Raikkonen, the elder statesman of Formula One
Raikkonen is still cocooned in a speed machine, well strapped on and behind a complicated steering wheel, still doing mind-boggling speeds
Motorsport is a young man's game, they say. It is often said that the earlier you start, you have a better chance of success and making it to the top. The best years of a racer is probably from 22 to 30.
But a couple of drivers in Formula One are pushing the boundaries further. There is four-time world champion Ferrari's Sebastian Vettel, who is 32, freshly-minted six-time world champion Mercedes driver Lewis Hamilton, who is 34. And then, there is Alfa Romeo's Kimi Raikkonen, who is 40 and counting.
At 40, a race driver would probably be enjoying his retirement life, perhaps skiing in the Alps, or relaxing in a ranch, or maybe even trotting around the F1 paddock, doing commentary.
But Raikkonen is still cocooned in a speed machine, well strapped on and behind a complicated steering wheel, still doing mind-boggling speeds.
The 2007 world champion is still mixing it up with the young boys or those are yet to turn boys to men.
He can perhaps be called the elder statesman of Formula One and his reason for continuing in what is known as the pinnacle of motorsport, is his sheer passion and love for racing. Nothing else.
It is not about the high-rolling life that comes with the territory - Raikkonen is the most publicity-shy driver on the paddock and has his own bubble that he lives in. But he is a character.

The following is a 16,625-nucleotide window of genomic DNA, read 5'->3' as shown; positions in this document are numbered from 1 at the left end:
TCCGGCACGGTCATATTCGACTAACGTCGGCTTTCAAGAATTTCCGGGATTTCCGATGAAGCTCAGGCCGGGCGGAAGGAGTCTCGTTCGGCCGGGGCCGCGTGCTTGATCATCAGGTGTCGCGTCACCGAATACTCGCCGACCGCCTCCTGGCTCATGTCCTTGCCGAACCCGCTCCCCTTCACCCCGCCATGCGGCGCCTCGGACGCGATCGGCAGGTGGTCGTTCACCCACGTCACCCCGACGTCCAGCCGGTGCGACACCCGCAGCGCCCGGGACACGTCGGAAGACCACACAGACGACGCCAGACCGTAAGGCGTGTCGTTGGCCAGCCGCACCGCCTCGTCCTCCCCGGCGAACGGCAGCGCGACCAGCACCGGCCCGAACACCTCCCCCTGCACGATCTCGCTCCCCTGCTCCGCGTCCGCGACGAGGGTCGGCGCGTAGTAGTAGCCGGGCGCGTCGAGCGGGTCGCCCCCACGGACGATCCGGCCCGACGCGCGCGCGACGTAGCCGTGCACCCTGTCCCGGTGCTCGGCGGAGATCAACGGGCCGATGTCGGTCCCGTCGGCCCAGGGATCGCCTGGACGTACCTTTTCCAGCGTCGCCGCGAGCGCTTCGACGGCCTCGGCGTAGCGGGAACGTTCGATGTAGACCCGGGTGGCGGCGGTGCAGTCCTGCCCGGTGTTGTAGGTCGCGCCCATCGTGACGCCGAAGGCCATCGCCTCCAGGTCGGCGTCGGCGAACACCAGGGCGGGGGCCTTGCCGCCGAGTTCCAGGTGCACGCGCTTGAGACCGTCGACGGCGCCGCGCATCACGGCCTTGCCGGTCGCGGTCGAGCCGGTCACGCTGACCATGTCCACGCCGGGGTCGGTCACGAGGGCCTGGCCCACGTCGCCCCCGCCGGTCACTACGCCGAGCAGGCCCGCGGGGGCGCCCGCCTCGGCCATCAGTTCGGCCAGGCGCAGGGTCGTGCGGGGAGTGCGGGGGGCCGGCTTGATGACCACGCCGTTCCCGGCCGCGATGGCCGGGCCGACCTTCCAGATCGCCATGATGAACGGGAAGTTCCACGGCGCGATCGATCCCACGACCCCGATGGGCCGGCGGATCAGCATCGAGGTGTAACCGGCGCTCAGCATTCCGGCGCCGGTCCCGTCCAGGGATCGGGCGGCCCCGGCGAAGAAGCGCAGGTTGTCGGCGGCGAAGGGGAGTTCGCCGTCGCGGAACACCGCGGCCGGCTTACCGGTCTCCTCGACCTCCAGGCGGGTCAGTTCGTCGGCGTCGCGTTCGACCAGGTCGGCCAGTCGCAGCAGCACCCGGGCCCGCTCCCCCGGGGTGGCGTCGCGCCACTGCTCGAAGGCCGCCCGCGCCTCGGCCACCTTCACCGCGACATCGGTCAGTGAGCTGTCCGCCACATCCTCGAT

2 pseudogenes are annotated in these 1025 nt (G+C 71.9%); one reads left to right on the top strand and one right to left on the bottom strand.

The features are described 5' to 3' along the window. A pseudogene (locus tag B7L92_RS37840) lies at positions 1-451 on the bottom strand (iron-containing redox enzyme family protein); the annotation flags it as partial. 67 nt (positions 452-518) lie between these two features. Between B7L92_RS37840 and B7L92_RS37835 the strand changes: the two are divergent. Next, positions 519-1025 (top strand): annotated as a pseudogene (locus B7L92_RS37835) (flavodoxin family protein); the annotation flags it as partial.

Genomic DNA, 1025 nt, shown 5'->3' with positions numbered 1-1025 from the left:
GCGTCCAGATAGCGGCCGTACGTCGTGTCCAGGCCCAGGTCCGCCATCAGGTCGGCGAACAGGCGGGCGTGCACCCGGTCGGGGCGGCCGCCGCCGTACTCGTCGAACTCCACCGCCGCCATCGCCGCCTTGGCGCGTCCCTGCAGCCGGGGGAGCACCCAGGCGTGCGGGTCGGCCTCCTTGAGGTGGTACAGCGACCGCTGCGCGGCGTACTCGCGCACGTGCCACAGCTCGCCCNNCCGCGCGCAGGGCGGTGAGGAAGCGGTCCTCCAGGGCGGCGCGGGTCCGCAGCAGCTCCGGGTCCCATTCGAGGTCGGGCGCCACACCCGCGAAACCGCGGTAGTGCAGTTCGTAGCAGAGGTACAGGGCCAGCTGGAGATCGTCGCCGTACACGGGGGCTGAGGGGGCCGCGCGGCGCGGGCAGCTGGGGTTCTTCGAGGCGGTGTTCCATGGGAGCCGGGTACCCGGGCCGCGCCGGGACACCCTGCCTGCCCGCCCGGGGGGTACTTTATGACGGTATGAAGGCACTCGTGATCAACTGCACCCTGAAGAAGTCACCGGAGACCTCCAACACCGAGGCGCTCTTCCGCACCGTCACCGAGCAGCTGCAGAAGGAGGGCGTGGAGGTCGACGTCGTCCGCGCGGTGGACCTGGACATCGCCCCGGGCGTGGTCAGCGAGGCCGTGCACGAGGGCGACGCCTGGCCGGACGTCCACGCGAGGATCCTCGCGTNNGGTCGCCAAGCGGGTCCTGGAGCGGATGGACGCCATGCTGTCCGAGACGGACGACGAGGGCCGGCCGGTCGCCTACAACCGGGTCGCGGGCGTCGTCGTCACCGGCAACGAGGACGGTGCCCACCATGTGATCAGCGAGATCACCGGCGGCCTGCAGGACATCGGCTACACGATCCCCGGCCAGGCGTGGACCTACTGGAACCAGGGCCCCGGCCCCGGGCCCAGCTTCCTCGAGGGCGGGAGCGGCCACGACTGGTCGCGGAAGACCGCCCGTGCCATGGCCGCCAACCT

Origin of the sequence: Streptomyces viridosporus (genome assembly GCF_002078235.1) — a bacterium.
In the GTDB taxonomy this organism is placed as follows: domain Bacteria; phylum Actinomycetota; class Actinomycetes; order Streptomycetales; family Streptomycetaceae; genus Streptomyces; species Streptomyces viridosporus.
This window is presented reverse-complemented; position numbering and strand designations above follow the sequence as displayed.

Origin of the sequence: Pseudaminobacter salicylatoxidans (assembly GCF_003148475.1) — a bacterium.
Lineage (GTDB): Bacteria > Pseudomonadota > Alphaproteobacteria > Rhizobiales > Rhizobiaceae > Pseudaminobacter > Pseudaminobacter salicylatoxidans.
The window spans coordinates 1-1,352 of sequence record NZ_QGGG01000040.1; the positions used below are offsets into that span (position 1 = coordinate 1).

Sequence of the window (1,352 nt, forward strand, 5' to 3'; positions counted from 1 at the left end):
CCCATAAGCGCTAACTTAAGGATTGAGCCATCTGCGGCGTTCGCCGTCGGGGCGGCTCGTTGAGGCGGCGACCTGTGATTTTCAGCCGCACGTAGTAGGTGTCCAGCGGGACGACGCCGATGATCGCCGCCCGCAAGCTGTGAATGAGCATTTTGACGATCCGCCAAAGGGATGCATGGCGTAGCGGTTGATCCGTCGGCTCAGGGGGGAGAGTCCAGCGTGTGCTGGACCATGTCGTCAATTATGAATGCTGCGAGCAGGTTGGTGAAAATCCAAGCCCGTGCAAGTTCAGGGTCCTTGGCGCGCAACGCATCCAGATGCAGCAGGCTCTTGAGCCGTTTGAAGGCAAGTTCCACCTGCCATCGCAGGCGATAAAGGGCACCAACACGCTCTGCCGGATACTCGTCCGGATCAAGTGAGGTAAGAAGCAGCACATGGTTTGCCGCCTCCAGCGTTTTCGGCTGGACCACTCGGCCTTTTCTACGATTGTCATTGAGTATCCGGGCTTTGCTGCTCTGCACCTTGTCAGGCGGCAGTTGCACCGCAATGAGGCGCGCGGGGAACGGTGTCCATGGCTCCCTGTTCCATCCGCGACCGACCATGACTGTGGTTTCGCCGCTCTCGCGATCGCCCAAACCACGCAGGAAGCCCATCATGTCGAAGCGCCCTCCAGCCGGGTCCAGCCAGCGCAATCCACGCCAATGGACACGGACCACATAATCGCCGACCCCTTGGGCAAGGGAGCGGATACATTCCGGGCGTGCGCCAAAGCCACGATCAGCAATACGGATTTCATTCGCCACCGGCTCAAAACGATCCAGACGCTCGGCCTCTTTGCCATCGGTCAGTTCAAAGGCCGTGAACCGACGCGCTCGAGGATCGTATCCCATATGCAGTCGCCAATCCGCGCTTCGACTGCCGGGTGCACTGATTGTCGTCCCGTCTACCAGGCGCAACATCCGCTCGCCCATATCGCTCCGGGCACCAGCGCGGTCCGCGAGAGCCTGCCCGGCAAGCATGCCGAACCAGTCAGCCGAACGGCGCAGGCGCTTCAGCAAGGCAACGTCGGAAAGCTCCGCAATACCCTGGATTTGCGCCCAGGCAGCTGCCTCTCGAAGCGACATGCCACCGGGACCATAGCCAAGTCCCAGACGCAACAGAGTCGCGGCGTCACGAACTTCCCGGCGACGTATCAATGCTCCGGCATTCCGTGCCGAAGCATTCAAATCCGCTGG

After a twin stint with Ferrari, Raikkonen joined Alfa Romeo, a name steeped in F1 history and it seems there is still many more years left in the Finn.
As the Formula One Etihad Airways Abu Dhabi Grand Prix gets in gear at the iconic Yas Marina Circuit this weekend, the 'Iceman' will be standing on the threshold of a big landmark.
Raikkonen will be making the 312th start of his long career and that will push him above Spanish double world champion Fernando Alonso and into second in the all-time list of starts.
That will leave Raikkonen 10 behind Brazilian Rubens Barrichello, who heads the list with 322 starts.
But when asked about the milestone, in typical Raikkonen fashion, he said that it didn't matter to him.
"It gives me nothing but I'm excited to give it another go and see if we can improve from this year, learn the lessons that we have done wrong and try and get a bit closer, closer to the front. But time will tell. It is too early. Once we start running the cars in the first race next year, we will get a good idea," Raikkonen said at the Yas Marina Circuit on Thursday.
Looking back to the season, Raikkonen felt it was a season of two halves. "I think it was two different halves to the season. Obviously, the first part, we were pretty decent. There were some good performances and some bad. But we have learnt some things as a team and these are all learnings for next year. Obviously, we will try to improve for next year," said Raikkonen, who has 21 wins and 103 podium finishes.
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